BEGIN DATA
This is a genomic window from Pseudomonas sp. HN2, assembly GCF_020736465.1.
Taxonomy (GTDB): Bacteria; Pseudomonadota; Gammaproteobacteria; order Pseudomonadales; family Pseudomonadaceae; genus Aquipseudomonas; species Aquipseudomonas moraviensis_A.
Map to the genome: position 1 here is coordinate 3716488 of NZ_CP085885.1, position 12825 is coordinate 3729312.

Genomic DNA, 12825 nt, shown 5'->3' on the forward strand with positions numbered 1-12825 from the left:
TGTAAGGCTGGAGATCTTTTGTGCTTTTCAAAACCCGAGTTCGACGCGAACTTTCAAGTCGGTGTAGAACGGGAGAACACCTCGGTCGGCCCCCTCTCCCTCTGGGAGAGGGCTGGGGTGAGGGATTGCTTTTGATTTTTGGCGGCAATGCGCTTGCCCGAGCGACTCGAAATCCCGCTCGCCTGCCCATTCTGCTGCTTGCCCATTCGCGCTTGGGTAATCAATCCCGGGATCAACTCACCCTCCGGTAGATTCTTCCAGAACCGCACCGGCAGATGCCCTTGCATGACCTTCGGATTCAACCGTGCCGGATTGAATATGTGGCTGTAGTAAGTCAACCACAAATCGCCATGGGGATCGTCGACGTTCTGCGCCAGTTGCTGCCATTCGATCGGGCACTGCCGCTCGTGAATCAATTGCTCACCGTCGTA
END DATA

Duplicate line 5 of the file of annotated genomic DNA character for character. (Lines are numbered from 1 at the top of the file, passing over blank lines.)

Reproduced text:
TGTAAGGCTGGAGATCTTTTGTGCTTTTCAAAACCCGAGTTCGACGCGAACTTTCAAGTCGGTGTAGAACGGGAGAACACCTCGGTCGGCCCCCTCTCCCTCTGGGAGAGGGCTGGGGTGAGGGATTGCTTTTGATTTTTGGCGGCAATGCGCTTGCCCGAGCGACTCGAAATCCCGCTCGCCTGCCCATTCTGCTGCTTGCCCATTCGCGCTTGGGTAATCAATCCCGGGATCAACTCACCCTCCGGTAGATTCTTCCAGAACCGCACCGGCAGATGCCCTTGCATGACCTTCGGATTCAACCGTGCCGGATTGAATATGTGGCTGTAGTAAGTCAACCACAAATCGCCATGGGGATCGTCGACGTTCTGCGCCAGTTGCTGCCATTCGATCGGGCACTGCCGCTCGTGAATCAATTGCTCACCGTCGTA